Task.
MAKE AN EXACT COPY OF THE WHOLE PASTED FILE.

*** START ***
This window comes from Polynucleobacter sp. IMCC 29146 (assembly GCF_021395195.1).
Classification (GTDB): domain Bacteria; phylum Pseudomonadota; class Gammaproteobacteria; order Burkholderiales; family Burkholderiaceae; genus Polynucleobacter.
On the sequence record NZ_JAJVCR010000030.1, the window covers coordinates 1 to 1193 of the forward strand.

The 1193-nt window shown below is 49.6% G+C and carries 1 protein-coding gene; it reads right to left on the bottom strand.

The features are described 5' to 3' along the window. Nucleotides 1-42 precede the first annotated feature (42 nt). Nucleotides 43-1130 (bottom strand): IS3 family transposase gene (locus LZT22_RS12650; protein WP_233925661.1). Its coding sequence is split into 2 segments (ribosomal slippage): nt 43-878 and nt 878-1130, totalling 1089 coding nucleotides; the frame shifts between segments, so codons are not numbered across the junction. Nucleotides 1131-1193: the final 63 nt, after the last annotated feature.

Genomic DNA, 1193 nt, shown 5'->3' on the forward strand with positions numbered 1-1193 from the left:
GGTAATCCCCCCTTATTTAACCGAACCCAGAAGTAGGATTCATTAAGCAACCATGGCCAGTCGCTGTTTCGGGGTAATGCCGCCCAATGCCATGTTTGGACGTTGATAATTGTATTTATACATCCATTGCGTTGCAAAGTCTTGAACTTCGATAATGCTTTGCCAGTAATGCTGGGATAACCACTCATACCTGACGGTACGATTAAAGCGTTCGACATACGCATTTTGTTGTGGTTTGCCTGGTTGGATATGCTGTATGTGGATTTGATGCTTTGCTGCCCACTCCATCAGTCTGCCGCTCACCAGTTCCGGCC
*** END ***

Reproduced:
This window comes from Polynucleobacter sp. IMCC 29146 (assembly GCF_021395195.1).
Classification (GTDB): domain Bacteria; phylum Pseudomonadota; class Gammaproteobacteria; order Burkholderiales; family Burkholderiaceae; genus Polynucleobacter.
On the sequence record NZ_JAJVCR010000030.1, the window covers coordinates 1 to 1193 of the forward strand.

The 1193-nt window shown below is 49.6% G+C and carries 1 protein-coding gene; it reads right to left on the bottom strand.

The features are described 5' to 3' along the window. Nucleotides 1-42 precede the first annotated feature (42 nt). Nucleotides 43-1130 (bottom strand): IS3 family transposase gene (locus LZT22_RS12650; protein WP_233925661.1). Its coding sequence is split into 2 segments (ribosomal slippage): nt 43-878 and nt 878-1130, totalling 1089 coding nucleotides; the frame shifts between segments, so codons are not numbered across the junction. Nucleotides 1131-1193: the final 63 nt, after the last annotated feature.

Genomic DNA, 1193 nt, shown 5'->3' on the forward strand with positions numbered 1-1193 from the left:
GGTAATCCCCCCTTATTTAACCGAACCCAGAAGTAGGATTCATTAAGCAACCATGGCCAGTCGCTGTTTCGGGGTAATGCCGCCCAATGCCATGTTTGGACGTTGATAATTGTATTTATACATCCATTGCGTTGCAAAGTCTTGAACTTCGATAATGCTTTGCCAGTAATGCTGGGATAACCACTCATACCTGACGGTACGATTAAAGCGTTCGACATACGCATTTTGTTGTGGTTTGCCTGGTTGGATATGCTGTATGTGGATTTGATGCTTTGCTGCCCACTCCATCAGTCTGCCGCTCACCAGTTCCGGCC